Live with your Pottery

Guest Blog posting from Alex Forster: “Marketing Intern” and senior English major at the College of St. Benedict/St. John’s University. View his Linkedin Page here.

Recently, Joel pulled a mug off the counter of the Local Blend. Its lip had chipped, and he didn’t want people drinking from it anymore. The mug was one of the earliest pieces Joel had offered the Blend three years ago. And over the course of a thousand washings, handlings, and refills, the mug had started to wear the scars of a wounded soldier. Its chapped foot was tattooed with the number sixteen marking ounces, its curves were scratched from being passed across countertops, and its insides were browned with coffee stains. Almost no part except its speckled yellow skin was in the original condition. But instead of throwing the mug away, Joel discovered beauty in its scars. Now it sits like a trophy on a shelf in his office -a proud token to the life of pottery.

An early mug Joel brought to the Local Blend 3 years ago. Besides the chipped lip, the mug has a vertical hairline crack, chipped edges on the foot, and permanent coffee stains inside.
16 marks the mug ounce size, drawn with permanent marker 3 years ago so a Local Blend employee knew what drink size to make.

Every pot tells a story. And like people, we can learn a lot about our pottery by looking at its history. One of Joel’s friends, a fellow potter named Matthew Mejia, recently shared these words of wisdom on Joel’s Facebook page. They come from the Pennsylvania potter Jack Troy. He writes, “My feeling is that we potters finish our work, but only others can complete it, through use. Pottery, therefore, is only finished once, but can be completed endlessly, by a succession of users, keeping it active in a variety of settings. When we say we are ‘moved’ by a pot, it may be the animating force of its creator refusing to be still.”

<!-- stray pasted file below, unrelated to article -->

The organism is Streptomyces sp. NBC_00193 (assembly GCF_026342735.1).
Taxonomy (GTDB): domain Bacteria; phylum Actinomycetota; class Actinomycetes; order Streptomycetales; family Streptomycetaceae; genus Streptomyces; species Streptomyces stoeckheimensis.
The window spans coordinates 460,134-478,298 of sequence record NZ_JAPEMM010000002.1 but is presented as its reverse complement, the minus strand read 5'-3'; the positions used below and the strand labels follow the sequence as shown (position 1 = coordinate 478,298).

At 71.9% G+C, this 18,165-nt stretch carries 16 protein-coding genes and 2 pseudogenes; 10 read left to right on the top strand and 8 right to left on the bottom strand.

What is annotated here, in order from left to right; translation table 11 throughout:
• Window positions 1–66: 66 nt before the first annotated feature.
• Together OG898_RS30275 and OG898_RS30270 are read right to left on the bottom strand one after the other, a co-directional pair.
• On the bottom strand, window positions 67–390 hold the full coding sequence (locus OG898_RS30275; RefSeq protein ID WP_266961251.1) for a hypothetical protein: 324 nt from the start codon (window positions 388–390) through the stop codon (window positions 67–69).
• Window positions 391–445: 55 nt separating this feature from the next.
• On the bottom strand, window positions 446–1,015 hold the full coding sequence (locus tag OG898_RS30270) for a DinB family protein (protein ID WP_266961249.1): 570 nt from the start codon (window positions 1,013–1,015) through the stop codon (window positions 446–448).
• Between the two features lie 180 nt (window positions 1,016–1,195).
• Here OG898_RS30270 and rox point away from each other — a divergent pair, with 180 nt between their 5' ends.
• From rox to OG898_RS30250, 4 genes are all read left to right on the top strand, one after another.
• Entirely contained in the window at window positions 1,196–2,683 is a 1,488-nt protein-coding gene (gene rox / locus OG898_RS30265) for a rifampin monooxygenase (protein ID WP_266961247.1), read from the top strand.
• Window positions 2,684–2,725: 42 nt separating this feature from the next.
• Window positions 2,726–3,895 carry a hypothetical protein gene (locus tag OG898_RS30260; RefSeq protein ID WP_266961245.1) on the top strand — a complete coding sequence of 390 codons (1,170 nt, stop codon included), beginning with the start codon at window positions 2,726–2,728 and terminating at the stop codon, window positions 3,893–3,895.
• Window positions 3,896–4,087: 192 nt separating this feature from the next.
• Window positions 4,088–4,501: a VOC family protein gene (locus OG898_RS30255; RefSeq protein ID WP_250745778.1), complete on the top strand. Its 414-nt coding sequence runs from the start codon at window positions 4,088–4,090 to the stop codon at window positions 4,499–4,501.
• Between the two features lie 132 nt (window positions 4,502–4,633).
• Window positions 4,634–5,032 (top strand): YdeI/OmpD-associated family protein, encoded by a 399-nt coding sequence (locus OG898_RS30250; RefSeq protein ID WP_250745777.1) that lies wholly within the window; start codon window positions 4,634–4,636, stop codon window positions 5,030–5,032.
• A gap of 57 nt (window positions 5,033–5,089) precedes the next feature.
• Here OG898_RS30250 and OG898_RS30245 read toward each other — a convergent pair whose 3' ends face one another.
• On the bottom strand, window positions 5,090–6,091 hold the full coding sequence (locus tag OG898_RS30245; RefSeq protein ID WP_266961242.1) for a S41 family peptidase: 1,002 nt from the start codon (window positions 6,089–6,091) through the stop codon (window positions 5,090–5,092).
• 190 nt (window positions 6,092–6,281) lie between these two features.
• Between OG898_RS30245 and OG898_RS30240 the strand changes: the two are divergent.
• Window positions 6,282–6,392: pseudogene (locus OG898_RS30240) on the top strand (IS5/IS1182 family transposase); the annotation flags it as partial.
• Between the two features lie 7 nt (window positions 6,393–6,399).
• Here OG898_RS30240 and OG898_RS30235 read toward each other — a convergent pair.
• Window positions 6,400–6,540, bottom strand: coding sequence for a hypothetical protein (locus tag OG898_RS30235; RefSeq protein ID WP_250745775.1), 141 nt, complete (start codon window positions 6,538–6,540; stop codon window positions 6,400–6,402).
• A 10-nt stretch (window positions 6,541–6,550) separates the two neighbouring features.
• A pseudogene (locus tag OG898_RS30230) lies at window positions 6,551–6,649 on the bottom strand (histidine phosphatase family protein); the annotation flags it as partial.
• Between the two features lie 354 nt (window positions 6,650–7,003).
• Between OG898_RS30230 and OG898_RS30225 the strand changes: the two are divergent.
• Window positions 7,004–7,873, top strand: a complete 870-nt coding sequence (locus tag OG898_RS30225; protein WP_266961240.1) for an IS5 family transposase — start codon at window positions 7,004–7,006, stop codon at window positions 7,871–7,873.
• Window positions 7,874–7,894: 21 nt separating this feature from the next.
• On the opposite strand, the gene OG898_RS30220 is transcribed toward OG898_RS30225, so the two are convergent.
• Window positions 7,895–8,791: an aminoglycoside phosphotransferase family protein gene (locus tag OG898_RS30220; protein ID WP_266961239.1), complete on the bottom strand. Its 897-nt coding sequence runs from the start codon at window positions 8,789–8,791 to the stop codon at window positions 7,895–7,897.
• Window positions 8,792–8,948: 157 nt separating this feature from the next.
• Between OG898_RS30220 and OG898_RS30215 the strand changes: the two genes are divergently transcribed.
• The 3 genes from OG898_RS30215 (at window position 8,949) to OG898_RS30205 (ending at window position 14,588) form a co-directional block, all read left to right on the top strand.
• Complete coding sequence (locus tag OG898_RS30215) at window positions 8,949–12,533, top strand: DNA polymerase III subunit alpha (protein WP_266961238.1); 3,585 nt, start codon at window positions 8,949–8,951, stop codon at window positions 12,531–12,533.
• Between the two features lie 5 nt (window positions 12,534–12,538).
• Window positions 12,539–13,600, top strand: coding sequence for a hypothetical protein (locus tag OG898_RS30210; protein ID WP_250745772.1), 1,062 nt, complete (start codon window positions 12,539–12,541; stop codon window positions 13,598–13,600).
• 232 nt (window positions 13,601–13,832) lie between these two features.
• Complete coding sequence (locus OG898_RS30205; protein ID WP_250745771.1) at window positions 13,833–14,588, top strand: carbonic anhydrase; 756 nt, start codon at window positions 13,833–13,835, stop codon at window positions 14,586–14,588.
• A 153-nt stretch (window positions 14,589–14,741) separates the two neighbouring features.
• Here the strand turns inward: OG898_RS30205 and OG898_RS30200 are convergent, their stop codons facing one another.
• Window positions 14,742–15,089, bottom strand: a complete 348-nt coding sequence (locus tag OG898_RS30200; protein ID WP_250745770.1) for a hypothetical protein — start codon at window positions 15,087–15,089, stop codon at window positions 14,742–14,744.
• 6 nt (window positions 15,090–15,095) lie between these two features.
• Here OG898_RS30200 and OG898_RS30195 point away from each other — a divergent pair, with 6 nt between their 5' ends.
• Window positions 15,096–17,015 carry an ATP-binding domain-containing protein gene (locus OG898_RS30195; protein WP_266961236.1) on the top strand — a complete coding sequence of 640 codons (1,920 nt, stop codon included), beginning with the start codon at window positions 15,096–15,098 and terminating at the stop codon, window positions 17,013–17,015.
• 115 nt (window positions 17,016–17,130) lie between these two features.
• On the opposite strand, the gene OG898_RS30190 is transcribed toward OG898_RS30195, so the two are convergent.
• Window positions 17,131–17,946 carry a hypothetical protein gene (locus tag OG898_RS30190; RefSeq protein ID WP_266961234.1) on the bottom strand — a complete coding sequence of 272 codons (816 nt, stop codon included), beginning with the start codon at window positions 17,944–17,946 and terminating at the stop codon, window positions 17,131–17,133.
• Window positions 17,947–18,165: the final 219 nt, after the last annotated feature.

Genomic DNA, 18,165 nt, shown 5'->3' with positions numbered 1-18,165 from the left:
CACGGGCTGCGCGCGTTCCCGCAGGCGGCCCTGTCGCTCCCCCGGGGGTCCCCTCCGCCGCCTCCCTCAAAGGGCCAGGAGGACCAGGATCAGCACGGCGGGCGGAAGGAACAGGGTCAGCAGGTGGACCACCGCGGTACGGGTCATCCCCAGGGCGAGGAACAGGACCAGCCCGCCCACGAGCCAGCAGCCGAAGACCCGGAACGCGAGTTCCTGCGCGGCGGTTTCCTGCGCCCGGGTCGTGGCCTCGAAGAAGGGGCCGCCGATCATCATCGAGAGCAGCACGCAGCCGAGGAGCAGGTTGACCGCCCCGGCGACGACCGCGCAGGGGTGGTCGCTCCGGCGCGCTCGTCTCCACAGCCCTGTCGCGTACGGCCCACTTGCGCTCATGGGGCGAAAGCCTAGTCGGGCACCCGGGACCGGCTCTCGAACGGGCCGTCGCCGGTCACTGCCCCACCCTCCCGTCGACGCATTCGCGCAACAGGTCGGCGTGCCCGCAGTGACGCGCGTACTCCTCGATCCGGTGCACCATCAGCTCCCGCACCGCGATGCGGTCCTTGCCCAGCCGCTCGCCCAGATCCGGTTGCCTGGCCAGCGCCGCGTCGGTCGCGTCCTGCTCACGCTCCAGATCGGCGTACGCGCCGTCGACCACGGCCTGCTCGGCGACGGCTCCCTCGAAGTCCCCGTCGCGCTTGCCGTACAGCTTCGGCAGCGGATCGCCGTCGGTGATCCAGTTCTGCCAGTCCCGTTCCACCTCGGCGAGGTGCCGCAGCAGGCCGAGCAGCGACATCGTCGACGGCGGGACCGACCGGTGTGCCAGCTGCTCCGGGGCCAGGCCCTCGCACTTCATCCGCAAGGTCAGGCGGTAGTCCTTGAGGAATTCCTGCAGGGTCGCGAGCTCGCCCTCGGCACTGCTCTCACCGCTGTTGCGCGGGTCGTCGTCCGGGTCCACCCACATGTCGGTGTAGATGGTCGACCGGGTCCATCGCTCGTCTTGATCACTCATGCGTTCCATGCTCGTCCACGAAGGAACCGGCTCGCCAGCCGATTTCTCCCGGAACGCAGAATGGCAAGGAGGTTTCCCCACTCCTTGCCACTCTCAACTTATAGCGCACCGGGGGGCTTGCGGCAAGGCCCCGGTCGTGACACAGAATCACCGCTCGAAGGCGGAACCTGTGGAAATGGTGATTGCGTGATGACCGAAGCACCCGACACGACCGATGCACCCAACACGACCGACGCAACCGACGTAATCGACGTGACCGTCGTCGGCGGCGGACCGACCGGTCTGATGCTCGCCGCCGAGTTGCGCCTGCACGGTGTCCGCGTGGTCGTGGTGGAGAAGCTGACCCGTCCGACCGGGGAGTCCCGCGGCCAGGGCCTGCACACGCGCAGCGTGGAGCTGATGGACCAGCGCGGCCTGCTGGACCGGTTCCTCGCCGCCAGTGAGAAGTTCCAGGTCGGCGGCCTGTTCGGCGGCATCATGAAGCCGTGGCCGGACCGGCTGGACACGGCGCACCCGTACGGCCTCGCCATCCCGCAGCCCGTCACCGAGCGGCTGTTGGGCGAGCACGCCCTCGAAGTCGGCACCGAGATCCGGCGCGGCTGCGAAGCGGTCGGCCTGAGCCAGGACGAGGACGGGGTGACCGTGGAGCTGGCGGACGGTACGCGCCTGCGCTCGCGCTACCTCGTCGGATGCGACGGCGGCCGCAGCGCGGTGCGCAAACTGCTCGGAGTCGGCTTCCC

Joel tries to emulate this mindset in his pottery installations at places like the Local Blend. In one of our earliest conversations, he said to me, “Surround yourself with pottery.” When we bring pottery into our lives, we ourselves become artists. Like the mug at the Local Blend, our lives scar little memories into the artwork. A chip in the lip may remind us of a time when we tried to balance too many things at once. Coffee stains may remind us of long conversations with close friends, or perhaps, long nights and early mornings. Whatever the scars are, our pottery shares the story.

Even the best potters cannot create two completely identical pieces. Sure, a potter may make 100 or even 200 pieces of the same style, but each one has its own personality. Each pot reflects the mindset of the potter at one particular moment on the wheel. On the same shelf in Joel’s office, next to the mug from the Local Blend, sits a porcelain cup by the potter Steven Hill. Joel got this piece after Hill came to the Paramount Arts Center for a 2 day pottery workshop. What’s interesting about the cup is its imperfection. A little s-shaped scar on the inside of the cup shows that Hill speed dried it. A crack in the glaze near the foot says that Hill had to reattach the part after it fell off during glazing. Even marks in the glaze itself show that Hill may have been rushing to get the piece finished before the end of the conference. Every part of the cup feels hurried.

The rough surface happened because Hill skipped the bisque firing, raw glazed the pot, then speed dried it.

Hill would probably regard this cup as “flawed,” and unlike Joel, I doubt he would exhibit it on his shelf of inspiring pieces. Many potters would never exhibit or sell a flawed pot, and most usually smash them. Joel, on the other hand, appreciates these flawed pieces for the stories they tell. For him, they hold life and personality -characteristics you can’t find in a machine made, or even a beautifully glazed, flawless pot.